Forecast Discussions mentioning any of "HRRR" "RAP" "RUC13" "RUC" "RR" received at GSD on 02/08/18

Area Forecast Discussion...Updated
National Weather Service Billings MT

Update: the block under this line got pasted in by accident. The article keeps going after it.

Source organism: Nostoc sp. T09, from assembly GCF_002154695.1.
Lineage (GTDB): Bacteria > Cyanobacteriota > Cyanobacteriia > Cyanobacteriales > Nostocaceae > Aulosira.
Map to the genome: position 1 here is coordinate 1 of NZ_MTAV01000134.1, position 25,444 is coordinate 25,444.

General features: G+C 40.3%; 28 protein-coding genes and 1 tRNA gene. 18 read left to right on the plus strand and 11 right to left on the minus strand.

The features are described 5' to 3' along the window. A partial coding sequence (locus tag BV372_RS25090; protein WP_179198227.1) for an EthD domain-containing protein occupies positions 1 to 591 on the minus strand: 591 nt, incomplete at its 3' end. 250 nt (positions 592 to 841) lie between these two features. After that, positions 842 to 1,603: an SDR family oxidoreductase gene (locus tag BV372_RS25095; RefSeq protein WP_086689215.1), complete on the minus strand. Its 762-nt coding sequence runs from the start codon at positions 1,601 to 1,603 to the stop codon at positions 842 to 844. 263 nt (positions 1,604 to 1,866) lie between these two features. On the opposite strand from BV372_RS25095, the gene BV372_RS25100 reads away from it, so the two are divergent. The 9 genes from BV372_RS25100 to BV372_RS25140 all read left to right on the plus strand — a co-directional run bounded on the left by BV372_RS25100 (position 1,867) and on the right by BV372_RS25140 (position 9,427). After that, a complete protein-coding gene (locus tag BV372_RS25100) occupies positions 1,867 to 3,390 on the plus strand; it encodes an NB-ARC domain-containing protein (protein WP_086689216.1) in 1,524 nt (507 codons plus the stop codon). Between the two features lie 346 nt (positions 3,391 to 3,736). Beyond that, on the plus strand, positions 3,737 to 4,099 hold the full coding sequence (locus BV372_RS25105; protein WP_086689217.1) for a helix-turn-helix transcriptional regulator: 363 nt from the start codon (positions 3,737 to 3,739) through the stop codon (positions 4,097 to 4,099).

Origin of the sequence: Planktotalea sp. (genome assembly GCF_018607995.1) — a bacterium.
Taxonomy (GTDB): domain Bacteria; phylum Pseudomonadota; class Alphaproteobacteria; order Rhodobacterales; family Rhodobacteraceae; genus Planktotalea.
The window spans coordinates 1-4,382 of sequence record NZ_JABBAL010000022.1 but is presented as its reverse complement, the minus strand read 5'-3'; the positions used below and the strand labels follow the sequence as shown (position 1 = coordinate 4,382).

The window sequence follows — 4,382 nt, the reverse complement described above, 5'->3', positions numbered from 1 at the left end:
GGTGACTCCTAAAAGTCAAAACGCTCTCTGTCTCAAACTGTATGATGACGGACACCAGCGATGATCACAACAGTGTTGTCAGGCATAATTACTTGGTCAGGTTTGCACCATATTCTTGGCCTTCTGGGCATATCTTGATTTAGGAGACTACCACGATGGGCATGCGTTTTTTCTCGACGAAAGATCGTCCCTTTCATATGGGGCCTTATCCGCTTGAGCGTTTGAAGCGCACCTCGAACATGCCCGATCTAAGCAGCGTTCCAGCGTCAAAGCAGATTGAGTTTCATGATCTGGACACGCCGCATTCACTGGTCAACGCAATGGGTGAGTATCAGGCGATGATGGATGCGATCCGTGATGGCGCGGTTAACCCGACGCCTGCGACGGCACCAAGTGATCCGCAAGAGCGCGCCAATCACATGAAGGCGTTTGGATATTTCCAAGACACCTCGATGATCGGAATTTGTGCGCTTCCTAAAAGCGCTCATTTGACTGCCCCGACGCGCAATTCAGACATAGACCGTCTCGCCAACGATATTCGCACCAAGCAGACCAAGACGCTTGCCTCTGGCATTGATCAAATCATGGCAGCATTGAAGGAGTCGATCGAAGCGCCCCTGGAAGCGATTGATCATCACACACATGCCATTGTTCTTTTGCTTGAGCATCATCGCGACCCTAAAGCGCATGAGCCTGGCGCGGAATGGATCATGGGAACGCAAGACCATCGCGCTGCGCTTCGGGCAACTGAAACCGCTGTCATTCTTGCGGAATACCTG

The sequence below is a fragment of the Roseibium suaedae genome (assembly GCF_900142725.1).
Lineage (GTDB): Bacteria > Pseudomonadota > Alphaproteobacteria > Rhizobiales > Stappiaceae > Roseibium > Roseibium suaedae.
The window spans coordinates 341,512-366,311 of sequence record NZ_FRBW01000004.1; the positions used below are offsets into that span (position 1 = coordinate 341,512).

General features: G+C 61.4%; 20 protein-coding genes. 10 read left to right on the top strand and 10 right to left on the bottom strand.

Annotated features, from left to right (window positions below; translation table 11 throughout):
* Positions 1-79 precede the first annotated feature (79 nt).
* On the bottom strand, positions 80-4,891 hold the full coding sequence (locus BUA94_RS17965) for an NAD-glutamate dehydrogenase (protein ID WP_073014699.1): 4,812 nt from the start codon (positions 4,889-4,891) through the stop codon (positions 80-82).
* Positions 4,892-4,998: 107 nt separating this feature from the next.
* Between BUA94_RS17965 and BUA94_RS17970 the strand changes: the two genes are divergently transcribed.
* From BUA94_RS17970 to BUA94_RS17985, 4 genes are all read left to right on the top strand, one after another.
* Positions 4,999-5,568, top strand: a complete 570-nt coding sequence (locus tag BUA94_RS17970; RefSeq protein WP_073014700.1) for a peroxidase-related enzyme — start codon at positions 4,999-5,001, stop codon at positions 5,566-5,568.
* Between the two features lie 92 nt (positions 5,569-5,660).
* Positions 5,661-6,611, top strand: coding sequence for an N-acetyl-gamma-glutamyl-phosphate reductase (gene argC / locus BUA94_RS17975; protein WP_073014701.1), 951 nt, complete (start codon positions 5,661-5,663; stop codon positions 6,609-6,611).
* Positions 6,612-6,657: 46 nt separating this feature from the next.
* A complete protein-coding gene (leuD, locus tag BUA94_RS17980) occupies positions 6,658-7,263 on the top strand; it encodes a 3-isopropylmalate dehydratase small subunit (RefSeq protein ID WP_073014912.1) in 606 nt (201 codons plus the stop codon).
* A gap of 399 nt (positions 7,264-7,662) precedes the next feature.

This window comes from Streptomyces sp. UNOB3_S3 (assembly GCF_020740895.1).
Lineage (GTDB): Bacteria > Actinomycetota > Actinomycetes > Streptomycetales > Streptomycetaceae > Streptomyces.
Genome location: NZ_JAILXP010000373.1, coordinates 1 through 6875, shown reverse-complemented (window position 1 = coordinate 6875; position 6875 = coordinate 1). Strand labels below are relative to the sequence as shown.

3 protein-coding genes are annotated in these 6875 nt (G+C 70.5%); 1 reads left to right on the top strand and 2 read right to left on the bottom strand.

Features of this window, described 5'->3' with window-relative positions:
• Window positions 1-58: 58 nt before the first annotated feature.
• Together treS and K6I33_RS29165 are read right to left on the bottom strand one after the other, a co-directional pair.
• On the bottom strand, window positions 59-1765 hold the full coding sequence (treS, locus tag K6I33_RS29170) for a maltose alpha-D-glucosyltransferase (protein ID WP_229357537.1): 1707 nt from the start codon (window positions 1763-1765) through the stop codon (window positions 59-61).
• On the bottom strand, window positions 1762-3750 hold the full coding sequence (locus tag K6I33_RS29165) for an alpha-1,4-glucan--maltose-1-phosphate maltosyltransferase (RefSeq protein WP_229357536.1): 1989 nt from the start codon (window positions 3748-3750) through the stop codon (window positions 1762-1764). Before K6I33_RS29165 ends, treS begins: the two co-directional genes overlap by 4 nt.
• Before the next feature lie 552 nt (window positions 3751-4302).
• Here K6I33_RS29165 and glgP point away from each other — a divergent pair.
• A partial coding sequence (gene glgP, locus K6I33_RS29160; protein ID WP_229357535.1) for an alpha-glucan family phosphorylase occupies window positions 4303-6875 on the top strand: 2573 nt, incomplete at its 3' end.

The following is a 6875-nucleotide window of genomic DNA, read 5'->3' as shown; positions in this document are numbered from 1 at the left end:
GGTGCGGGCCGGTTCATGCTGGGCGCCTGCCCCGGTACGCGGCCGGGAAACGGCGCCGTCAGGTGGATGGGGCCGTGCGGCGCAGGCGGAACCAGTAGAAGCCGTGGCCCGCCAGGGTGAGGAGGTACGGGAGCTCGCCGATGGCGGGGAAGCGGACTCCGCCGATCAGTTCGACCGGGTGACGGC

859 PM MST Wed Feb 7 2018 .UPDATE... Updated forecast to increase precipitation chances over southeast Montana and lower temperatures a few degrees. RUC is delaying windshift to the southwest in Billings until after midnight so mix of freezing rain and sleet showers possible until temperatures warm towards daybreak. borsum && .SHORT TERM...valid for Thu and Fri... Active and complex weather pattern is anticipated through the beginning of the weekend. The sensible weather will revolve heavily around where the arctic boundary sets up and when it finally makes a strong push through Montana and into the mountains Thursday and Thursday night. As 3 pm the arctic boundary was located along a line from Ingomar southeast into Broadus and into western South Dakota. Precipitation was beginning to fill in to the east of this boundary as a disturbance slides in overhead. The precipitation type is going to be tricky through the next 12 to 24 hours, but generally along and just to the east of this boundary folks should be ready for all kinds of winter precipitation such as rain/freezing-rain/sleet/snow. When you get will depend how far you are to the east the the boundary edge. Currently expecting this boundary to slide west of its current position tonight. Forecasting of these arctics is difficult but it appears it will set up somewhere in a line between Harlowton/Roundup, Billings/Forsyth, Hardin/Colstrip, and Sheridan/Broadus. West of these areas folks should expect rain in any precipitation falling tonight. A mix of freezing rain/sleet/light-snow is expected for folks between and just of these cities. Finally, folks in locations like Forsyth, Baker, Miles City, and Ekalaka should expect all snow tonight. The best chance for the freezing rain will be between 9pm tonight and 9am Thursday morning before the arctic begins to make a steady push through the region on Thursday morning. Biggest changes to the forecast today involved lowering snowfall totals over much of the region (especially in western zones like Billings, Columbus, and Big Timber) as the warm downslope flow will keep a lot of the precipitation as rain initially in these areas on Thursday. However, snowfall totals will still cause quite a headache, especially east of Billings where the cold air already in place will allow the precipitation to be all snow. Still expecting at least 4 to 6 inches in Billings/Roundup and locations west while east of Billings we`re expecting at least 6 to 8 inches. The heaviest snow will fall Thursday and Thursday afternoon in locations east and north Billings/Roundup/Sheridan while locations in and west of these cities will see the heaviest snow behind the arctic front Thursday evening and early Friday morning. Much colder temperatures move in Friday afternoon with highs in the low teens and single digits. Snow will gradually end in the northeast zones near Miles City and Baker by the afternoon, but expect the snow to continue through at least Friday evening for Billings/Sheridan/Roundup and other zones west of these locations. A cold night is in store Saturday morning with nearly the entire area seeing below zero temperatures. Wind chills will drop into the negative 20s and 30s in eastern Montana Saturday morning so bundle up. Dobbs .LONG TERM...valid for Sat...Sun...Mon...Tue...Wed... Pattern will remain active in strong northwest flow aloft. The period will start with a drying trend on Saturday, but a Klondike chinook kicking in by Saturday night. Temperatures on Saturday will be chilly with fresh and deep snow cover. As winds increase Saturday night, the arctic will get driven east, allowing readings to moderate into the 30s. Temperatures may be too warm for Saturday with deep snow cover, so lowered highs a couple of degrees. Winds will increase over the western foothills Saturday night and Sunday. This could produce some blowing snow over the western foothills, especially Saturday night. Will need to watch this closely. The next system of note is set to arrive Monday and Monday night. Models are in pretty good agreement in merging an upper low from off the BC coast to an upper trough dropping southeast from the northern territories. This will drag the arctic back in and set up another snow event. The ECMWF was faster and not quite as cold with this system, compared to the GFS. The GFS was also quite a bit wetter. Have raised PoPs for this event as the GFS has been doing better compared to the ECMWF on system arrival time and intensity, of late. Northwest flow will remain through mid week with another wave arriving on Wednesday. Some indications are that the pattern will switch a bit with a trough replacing the ridge along the western coast, putting the forecast area in zonal flow. This would be for late next week and is a long way out there. TWH && .AVIATION... A wintry mix of precipitation will be over the area overnight. Expect snow E of KBIL with MVFR/IFR conditions. There will be a chance of freezing rain, freezing drizzle, sleet and snow over the KBIL area with LIFR conditions. Elsewhere, expect rain and snow showers with VFR/MVFR conditions. There will be areas of mountain obscuration with widespread obscurations over the Beartooths/Absarokas. On Thursday, good confidence that rain and snow will turn to all snow late in the afternoon through the evening as an arctic front pushes W through the area. Conditions will deteriorate to IFR/LIFR. Expect LLWS over KSHR in the morning. The mountains will be obscured. WSW surface winds in KLVM will increase in speed, with 50 kt gusts by midday Thursday. Arthur && .PRELIMINARY POINT TEMP/POPS... Thu Fri Sat Sun Mon Tue Wed ----------------------------------------------------------- BIL 026/034 901/006 906/016 007/033 014/029 007/030 016/036 37/W 86/J 42/J 00/N 24/J 31/B 01/B LVM 040/050 008/019 001/023 010/038 020/034 011/034 021/039 36/W 86/J 52/J 00/N 24/J 31/B 12/J HDN 021/028 902/008 910/013 000/031 009/027 003/027 010/035 68/J 85/J 42/J 00/U 24/J 31/B 01/B MLS 006/011 909/003 913/007 903/023 004/020 902/020 007/029 99/J 52/J 11/B 00/U 23/J 21/B 01/B 4BQ 018/031 903/007 909/010 901/029 010/027 003/025 010/034 9+/J 74/J 21/B 00/U 23/J 31/B 01/B BHK 003/008 911/003 913/008 903/023 005/022 902/021 007/031 9+/J 52/J 10/B 00/U 23/J 21/B 01/B SHR 026/041 000/008 905/015 902/033 012/030 006/029 012/036 36/W 86/J 52/J 00/U 24/J 31/B 01/B && .BYZ WATCHES/WARNINGS/ADVISORIES... MT...Winter Storm Watch in effect from Thursday afternoon through Friday afternoon FOR ZONES 28-34-39-41. Winter Weather Advisory in effect until 11 PM MST Friday FOR ZONES 29-35-36-38-42-57-58-63. Winter Storm Warning in effect until 11 PM MST Friday FOR ZONES 30>33-37. Winter Storm Watch in effect from Thursday evening through Friday afternoon FOR ZONES 40-56-64>66. Wind Advisory in effect until 6 PM MST Thursday FOR ZONES 65-66. Winter Storm Warning in effect until 5 PM MST Friday FOR ZONES 67-68. WY...Winter Storm Warning in effect until 5 PM MST Friday FOR ZONE 98. && $$